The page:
I pride myself (against my better judgement) for being able to find argument with just about anything - like finding that one exception to the rule or that particular ambiguous word that leaves wiggle room for interpretation. Sometimes this backfires and I don't understand simple instructions because I see only the problems and not what's trying to be said. Nevertheless, I always attempt to poke holes in a theory before I try to defend it, because it's a lot easier to defend something if you know where it's vulnerable.
The difficulty with this is that it's a lot easier to tear something down than to build something up.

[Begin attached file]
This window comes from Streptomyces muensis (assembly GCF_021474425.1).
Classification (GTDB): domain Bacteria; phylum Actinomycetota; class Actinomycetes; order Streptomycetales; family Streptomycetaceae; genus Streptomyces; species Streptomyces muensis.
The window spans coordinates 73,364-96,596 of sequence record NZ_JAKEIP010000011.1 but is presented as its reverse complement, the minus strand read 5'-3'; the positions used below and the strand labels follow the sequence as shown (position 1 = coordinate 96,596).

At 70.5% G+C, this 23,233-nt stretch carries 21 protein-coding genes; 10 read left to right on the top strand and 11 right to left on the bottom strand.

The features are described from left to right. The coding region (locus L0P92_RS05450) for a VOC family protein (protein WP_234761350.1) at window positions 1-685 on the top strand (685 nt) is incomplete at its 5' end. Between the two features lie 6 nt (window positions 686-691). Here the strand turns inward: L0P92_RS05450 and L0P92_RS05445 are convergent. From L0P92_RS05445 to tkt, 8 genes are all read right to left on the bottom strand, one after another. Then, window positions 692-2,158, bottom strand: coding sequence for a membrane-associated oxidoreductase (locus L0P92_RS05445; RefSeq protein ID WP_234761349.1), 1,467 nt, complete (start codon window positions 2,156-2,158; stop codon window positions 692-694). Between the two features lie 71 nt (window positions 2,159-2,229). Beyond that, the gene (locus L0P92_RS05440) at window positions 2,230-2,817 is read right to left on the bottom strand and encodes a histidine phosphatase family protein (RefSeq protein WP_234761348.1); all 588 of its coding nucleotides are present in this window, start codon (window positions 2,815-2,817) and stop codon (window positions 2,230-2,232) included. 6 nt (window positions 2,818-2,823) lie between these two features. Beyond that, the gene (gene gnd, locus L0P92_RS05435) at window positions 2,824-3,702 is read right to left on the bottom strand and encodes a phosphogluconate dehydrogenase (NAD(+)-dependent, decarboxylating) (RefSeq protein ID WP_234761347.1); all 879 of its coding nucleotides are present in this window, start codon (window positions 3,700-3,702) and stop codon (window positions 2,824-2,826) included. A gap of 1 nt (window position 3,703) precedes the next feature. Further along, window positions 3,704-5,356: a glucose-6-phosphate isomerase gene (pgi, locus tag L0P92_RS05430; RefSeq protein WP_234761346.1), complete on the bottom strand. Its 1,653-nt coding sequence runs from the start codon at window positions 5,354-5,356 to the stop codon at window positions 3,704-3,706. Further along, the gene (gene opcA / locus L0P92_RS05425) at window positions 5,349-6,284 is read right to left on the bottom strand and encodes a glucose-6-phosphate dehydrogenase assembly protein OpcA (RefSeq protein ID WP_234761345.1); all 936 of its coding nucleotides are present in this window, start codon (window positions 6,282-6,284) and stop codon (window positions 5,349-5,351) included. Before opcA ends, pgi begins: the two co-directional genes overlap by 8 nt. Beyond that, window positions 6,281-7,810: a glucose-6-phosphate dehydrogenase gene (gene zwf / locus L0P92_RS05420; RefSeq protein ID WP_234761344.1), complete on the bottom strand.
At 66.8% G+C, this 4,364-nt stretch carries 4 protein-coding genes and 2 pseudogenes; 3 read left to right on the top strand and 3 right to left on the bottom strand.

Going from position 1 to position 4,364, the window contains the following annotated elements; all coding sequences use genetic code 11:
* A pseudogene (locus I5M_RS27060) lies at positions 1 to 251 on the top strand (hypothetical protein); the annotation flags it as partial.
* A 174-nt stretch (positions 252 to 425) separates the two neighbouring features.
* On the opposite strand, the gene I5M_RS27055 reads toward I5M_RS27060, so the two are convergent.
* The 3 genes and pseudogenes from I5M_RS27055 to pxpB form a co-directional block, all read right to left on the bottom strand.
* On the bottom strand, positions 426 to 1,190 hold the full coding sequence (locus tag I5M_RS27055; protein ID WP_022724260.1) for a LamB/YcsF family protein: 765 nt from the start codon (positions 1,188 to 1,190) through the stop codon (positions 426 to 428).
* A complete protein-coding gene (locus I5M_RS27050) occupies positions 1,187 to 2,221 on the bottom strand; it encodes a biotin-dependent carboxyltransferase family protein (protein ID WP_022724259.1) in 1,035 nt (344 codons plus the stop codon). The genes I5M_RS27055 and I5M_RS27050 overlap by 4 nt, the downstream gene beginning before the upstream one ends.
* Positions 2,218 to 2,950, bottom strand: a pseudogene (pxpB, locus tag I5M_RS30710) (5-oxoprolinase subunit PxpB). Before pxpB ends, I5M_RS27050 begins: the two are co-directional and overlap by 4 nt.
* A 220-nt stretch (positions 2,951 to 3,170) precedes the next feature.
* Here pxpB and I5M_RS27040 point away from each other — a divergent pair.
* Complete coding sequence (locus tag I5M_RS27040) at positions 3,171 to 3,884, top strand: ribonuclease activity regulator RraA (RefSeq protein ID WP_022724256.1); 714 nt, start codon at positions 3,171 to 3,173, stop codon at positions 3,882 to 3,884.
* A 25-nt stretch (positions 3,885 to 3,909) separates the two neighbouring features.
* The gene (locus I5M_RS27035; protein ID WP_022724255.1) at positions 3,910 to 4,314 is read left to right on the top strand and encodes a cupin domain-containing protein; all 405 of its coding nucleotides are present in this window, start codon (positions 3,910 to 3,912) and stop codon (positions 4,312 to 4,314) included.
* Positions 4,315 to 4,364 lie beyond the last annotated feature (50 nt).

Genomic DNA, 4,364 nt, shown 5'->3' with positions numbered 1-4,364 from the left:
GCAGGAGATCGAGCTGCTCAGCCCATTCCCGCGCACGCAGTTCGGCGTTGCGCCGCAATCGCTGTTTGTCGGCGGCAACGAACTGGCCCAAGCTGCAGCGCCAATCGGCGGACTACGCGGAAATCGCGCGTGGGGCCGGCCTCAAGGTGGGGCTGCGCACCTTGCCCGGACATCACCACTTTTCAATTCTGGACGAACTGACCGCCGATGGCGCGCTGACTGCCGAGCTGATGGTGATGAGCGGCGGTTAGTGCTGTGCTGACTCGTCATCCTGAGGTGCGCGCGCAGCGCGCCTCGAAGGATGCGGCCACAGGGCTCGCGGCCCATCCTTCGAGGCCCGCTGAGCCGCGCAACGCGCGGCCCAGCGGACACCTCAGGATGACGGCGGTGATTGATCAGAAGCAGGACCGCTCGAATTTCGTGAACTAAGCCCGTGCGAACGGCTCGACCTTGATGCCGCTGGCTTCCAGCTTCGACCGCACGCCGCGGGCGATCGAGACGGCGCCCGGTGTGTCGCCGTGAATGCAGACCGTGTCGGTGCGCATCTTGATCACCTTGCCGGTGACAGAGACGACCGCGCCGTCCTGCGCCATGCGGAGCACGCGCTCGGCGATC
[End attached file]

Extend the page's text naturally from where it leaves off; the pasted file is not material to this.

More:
For example, I've discovered a paradox. Nobody I know (including me) holds an opinion without believing it, yet I know that just by merit of being human, I must be mistaken in some of my beliefs, regardless of how well I can argue them. I may be more certain of myself in some things than in other things, but there are people who would contradict me and be just as sure about it. So basically, I can think that I'm right even while I know I'm not.
Not in a specific instance, of course, but generally speaking. I can know that I'm not always right, but I can't know when I'm not right. Even the reasoning I used to arrive at this conclusion throws itself into uncertainty. Another paradox.
This could turn into infinite regression very quickly.
“The point of philosophy is to start with something so simple as not to seem worth stating, and to end with something so paradoxical that no one will believe it.” Bertrand Russell